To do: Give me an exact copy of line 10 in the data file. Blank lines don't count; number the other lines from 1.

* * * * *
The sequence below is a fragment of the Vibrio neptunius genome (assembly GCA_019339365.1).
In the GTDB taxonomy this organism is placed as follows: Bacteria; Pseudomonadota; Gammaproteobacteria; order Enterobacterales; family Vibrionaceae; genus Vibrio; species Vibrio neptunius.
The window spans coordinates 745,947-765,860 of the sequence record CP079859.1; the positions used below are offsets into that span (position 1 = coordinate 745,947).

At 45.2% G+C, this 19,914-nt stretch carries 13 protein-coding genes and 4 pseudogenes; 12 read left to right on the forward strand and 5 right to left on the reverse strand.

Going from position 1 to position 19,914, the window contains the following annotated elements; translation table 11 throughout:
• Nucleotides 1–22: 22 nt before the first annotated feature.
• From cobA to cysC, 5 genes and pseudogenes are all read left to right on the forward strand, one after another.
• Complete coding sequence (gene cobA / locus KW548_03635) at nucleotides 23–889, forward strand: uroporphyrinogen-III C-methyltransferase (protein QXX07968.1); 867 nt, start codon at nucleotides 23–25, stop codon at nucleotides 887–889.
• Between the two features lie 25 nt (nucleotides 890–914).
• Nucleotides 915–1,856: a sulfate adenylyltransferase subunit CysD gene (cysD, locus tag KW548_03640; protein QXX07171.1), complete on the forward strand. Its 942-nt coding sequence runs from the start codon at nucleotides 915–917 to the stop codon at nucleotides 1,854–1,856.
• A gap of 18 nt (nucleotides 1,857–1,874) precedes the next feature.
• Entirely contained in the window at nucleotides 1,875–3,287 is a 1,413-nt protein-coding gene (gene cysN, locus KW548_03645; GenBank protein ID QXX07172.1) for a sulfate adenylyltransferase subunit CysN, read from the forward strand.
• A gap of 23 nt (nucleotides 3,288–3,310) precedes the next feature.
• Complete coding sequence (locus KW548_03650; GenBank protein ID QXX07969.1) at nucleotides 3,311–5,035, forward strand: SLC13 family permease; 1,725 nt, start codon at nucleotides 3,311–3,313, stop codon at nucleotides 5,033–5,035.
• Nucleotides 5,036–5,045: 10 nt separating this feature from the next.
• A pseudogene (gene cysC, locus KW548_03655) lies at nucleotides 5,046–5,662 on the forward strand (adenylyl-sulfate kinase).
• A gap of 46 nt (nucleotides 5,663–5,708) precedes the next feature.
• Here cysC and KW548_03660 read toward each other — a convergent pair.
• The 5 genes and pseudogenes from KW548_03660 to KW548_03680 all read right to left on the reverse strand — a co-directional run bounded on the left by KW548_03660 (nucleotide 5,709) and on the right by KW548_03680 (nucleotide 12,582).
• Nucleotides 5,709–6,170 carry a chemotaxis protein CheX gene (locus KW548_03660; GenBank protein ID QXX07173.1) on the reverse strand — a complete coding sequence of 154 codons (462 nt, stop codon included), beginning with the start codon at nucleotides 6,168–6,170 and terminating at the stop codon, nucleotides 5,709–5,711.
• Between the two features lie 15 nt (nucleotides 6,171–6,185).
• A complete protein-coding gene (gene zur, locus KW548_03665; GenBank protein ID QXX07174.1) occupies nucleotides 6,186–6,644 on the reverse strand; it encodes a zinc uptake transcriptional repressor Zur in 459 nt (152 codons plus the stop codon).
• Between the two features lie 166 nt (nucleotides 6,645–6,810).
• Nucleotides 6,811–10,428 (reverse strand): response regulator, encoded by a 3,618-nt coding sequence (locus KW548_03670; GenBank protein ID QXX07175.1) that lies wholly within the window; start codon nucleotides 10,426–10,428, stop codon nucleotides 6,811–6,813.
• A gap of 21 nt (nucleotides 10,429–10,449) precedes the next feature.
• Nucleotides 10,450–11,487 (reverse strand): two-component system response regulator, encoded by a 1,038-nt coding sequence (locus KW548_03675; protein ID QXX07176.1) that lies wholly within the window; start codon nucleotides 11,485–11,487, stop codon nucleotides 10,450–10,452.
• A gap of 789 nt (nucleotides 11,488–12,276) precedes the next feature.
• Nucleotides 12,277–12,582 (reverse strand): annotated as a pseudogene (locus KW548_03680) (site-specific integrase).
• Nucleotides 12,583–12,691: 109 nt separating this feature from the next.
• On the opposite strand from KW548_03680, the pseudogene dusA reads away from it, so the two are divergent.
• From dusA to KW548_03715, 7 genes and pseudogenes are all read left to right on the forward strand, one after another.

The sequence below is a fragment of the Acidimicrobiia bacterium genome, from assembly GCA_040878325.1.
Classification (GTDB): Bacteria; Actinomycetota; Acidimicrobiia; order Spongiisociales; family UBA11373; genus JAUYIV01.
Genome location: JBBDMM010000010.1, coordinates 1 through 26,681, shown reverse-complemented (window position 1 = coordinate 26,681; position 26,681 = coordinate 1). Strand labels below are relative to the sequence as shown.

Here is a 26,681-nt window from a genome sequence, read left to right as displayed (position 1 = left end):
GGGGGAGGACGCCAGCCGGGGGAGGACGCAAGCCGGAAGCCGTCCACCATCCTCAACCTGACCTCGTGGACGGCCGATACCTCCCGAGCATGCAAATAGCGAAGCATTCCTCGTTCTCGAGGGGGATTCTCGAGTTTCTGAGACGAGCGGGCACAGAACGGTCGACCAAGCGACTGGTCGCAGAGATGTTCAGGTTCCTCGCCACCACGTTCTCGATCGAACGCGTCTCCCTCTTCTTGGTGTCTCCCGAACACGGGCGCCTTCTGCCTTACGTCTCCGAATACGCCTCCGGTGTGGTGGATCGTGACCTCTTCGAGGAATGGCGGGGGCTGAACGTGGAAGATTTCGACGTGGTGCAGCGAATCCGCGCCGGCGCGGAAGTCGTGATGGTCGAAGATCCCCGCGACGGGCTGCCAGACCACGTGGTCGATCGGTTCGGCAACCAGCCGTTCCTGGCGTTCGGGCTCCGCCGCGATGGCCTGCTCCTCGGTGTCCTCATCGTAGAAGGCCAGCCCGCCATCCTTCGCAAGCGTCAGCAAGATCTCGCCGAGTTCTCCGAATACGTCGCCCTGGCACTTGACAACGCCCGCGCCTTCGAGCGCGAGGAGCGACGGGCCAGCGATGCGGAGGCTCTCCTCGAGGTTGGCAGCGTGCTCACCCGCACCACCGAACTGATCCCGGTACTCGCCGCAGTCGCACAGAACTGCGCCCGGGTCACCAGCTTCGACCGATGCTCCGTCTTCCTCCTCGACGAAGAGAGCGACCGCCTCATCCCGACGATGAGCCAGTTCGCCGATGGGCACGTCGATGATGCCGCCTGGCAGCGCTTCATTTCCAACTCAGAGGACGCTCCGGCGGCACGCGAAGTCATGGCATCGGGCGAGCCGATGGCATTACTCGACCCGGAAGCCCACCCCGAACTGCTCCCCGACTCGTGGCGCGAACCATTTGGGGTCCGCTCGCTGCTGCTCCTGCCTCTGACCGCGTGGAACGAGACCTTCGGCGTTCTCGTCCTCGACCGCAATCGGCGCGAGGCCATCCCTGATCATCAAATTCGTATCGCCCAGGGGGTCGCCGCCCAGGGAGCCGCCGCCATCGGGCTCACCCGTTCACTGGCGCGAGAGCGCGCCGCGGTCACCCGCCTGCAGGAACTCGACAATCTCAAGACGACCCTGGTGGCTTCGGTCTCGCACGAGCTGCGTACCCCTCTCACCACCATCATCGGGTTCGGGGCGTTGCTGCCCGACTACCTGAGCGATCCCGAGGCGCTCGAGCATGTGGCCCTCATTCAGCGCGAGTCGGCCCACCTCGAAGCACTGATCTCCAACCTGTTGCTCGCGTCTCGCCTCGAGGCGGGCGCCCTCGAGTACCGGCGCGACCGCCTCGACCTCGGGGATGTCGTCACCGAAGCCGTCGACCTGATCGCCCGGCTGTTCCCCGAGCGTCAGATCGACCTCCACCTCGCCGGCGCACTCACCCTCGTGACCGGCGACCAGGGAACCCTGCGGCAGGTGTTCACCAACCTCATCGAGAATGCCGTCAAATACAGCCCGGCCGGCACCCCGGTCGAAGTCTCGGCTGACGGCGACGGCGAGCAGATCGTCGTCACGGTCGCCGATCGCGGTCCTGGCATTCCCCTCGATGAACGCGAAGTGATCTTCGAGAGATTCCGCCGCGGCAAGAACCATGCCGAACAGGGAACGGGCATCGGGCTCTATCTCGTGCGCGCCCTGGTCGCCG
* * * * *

• Nucleotides 915–1,856: a sulfate adenylyltransferase subunit CysD gene (cysD, locus tag KW548_03640; protein QXX07171.1), complete on the forward strand. Its 942-nt coding sequence runs from the start codon at nucleotides 915–917 to the stop codon at nucleotides 1,854–1,856.